Piper on Argumentation and Affection

I recently heard a pre-sermon musing from John Piper, delivered way back in 1980, before he was internationally known and–more significantly–during his first year as the pastor of Bethlehem Baptist Church. The way he instructs his new congregation regarding what they should become is fascinating to me as a pastor. The content of the instruction is helpful for me as a student and worshiper.  Piper is working to teach them that intellect and passion must not work independently of one another.

The discussion is excellent–one of those “that’s what I believe, and I wish I could have said it that way.” You can find the mp3 here or read the transcript here. (The transcript has been “cleaned up” quite a bit, but I prefer the mp3–say, the first 10 minutes.)

Here’s the portion of the discussion which I especially appreciated:

I want Bethlehem to become a people who do not believe or feel that argumentation (just as I described it) and deep emotion are opposed to each other. For many people the work of the head and the overflow of the heart are at odds. Thinking and feeling are like oil and water; they repulse each other.

Whatever the reason for this tension that exists in so many people, my own experience, my awareness of the experience of others in history, and my understanding of the Bible teach me that it is neither a necessary tension nor a healthy one, at least not to the degree that most people experience it. My goal is to help us all become the kind of folk for whom sound thinking kindles deep feeling and for whom deep feeling motivates sound thinking. Most of the opposition we feel between the heart and the head is, I think, due to learned behavior patterns which do not necessarily result from the nature of our emotions or our thought. We have been warned so often about not becoming a cold intellectual that we have trouble imagining the possibility of intellect that lights fires instead of putting them out. Or on the other side we have been taught to be so wary of fanatic emotionalism that we can scarcely believe that a tear in someone’s eye might be coming from a holy syllogism instead of a pathological passion.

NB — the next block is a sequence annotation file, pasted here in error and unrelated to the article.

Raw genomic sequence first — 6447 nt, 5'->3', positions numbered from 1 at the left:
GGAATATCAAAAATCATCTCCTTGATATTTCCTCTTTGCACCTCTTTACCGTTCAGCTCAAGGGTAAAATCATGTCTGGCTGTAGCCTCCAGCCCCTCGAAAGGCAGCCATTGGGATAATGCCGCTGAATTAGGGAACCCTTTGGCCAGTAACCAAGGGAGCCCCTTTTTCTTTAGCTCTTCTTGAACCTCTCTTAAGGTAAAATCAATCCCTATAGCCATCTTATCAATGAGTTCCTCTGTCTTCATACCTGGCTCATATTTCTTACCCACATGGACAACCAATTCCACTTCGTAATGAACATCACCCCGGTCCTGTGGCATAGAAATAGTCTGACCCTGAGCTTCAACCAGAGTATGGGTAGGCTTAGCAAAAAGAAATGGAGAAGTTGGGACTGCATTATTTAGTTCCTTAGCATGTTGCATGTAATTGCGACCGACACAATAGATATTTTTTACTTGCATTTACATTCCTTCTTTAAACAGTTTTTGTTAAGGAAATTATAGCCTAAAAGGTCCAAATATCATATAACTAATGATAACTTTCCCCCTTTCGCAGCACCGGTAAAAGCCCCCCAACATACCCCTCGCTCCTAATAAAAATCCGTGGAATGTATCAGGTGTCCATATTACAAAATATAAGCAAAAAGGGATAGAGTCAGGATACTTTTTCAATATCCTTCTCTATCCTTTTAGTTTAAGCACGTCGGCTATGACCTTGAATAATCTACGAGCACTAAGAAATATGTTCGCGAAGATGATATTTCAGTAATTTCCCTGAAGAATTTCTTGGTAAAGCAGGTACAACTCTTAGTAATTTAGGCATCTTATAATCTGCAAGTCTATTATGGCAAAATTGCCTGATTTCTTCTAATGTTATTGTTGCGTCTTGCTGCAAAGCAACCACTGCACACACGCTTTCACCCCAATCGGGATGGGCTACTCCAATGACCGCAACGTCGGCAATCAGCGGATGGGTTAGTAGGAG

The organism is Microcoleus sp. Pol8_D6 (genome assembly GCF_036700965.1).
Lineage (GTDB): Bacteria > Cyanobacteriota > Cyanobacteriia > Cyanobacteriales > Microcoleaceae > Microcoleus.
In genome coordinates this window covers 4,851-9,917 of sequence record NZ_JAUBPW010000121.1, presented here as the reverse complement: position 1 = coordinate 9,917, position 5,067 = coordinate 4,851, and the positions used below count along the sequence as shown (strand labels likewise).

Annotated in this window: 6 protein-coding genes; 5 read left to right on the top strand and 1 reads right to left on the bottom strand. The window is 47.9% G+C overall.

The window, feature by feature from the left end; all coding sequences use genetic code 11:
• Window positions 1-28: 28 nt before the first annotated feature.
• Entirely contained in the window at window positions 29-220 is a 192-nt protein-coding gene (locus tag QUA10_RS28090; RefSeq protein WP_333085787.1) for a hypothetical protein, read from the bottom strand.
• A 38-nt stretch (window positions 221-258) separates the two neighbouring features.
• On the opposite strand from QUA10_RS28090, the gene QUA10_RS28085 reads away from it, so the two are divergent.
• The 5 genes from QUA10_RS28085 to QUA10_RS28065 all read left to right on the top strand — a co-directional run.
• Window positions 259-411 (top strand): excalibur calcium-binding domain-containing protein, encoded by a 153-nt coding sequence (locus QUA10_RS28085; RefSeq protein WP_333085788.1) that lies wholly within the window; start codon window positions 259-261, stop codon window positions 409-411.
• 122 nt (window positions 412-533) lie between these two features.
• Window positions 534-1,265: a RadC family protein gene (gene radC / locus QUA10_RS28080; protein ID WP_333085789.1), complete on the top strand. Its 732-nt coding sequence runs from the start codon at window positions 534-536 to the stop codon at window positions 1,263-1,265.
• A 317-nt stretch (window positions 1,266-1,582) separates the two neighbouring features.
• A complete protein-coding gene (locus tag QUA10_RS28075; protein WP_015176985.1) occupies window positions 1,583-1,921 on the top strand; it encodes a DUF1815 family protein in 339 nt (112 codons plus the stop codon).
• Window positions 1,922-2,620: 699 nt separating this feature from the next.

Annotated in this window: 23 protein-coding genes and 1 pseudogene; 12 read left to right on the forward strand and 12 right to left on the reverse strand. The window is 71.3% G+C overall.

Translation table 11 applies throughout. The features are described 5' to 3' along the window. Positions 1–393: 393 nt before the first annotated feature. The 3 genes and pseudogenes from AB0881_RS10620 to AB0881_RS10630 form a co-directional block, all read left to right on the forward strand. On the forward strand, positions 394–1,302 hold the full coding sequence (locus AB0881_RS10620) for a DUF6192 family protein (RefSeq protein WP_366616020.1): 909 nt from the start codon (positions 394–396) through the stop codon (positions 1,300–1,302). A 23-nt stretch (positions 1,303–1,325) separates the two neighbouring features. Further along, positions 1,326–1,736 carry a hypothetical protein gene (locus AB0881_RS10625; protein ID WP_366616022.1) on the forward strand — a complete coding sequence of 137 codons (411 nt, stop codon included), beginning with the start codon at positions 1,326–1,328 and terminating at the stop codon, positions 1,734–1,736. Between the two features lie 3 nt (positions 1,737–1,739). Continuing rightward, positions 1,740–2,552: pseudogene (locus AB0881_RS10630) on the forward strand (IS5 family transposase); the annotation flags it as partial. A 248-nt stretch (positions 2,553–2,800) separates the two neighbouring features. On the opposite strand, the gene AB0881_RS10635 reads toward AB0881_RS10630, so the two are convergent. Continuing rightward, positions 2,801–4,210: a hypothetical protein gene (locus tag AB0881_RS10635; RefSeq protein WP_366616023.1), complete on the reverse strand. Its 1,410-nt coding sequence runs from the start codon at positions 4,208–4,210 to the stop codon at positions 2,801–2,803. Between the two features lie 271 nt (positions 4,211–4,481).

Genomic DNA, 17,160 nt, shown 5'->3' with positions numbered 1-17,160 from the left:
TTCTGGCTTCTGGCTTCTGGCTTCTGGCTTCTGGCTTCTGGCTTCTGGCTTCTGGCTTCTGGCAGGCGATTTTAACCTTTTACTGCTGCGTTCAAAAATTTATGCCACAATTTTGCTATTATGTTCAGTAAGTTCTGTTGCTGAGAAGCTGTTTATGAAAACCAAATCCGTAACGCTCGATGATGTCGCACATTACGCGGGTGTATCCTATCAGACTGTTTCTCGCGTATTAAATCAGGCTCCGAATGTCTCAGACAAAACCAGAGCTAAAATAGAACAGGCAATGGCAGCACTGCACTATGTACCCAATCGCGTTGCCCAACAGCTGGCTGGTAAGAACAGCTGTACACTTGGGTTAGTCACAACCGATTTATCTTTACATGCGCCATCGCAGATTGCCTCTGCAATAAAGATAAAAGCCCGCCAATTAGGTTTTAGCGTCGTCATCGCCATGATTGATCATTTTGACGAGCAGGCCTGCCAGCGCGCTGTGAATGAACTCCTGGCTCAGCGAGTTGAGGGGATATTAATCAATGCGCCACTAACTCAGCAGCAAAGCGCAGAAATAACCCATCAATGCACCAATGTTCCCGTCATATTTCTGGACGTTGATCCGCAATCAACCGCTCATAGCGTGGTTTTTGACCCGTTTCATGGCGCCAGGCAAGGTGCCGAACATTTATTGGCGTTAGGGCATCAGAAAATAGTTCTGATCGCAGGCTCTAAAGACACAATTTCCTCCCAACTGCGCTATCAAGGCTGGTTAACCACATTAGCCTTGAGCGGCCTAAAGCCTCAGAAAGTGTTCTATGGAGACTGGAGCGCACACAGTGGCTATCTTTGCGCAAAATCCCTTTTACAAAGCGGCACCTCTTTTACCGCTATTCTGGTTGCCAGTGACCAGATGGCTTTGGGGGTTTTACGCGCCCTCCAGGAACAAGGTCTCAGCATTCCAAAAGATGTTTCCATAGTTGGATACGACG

God has given us minds and demanded that we use them in understanding and applying his Word. And God has given us emotions which are equally essential and which he has commanded to be vigorously engaged in his service.

If we neglect the mind we will drift into all sorts of doctrinal error and dishonor God who wills to be known as he is. And if we neglect the heart we will be dead while we yet live no matter how right our creed is. “This people honors me with their lips but their heart is far from me.” So my goal for us is that we put together what so many keep apart to their own hurt. Let us be clear in our heads and warm in our hearts. Let us feel with all our might and think with all our might….

[This] is exactly what I want to change—the separation of our minds and our emotions so that shrewd advertisers and entertainers (who know us better than we know ourselves) can hook us in the nose of our emotions and pull us wherever they want because our minds are shut down. They have taught us to shut them down when the music begins.

But in Bethlehem Baptist Church we will not shut them down when the psalms of God begin. I will sing with my spirit and I will sing with my mind. If I don’t, my mind will be lifeless and my spirit without truth and substance. Let’s be whole people and not let the stereotypes of intellectualism or emotionalism force us into their mold. Let’s make a new mold—fashioned by the Spirit of God—the Spirit of truth and the Spirit of love.

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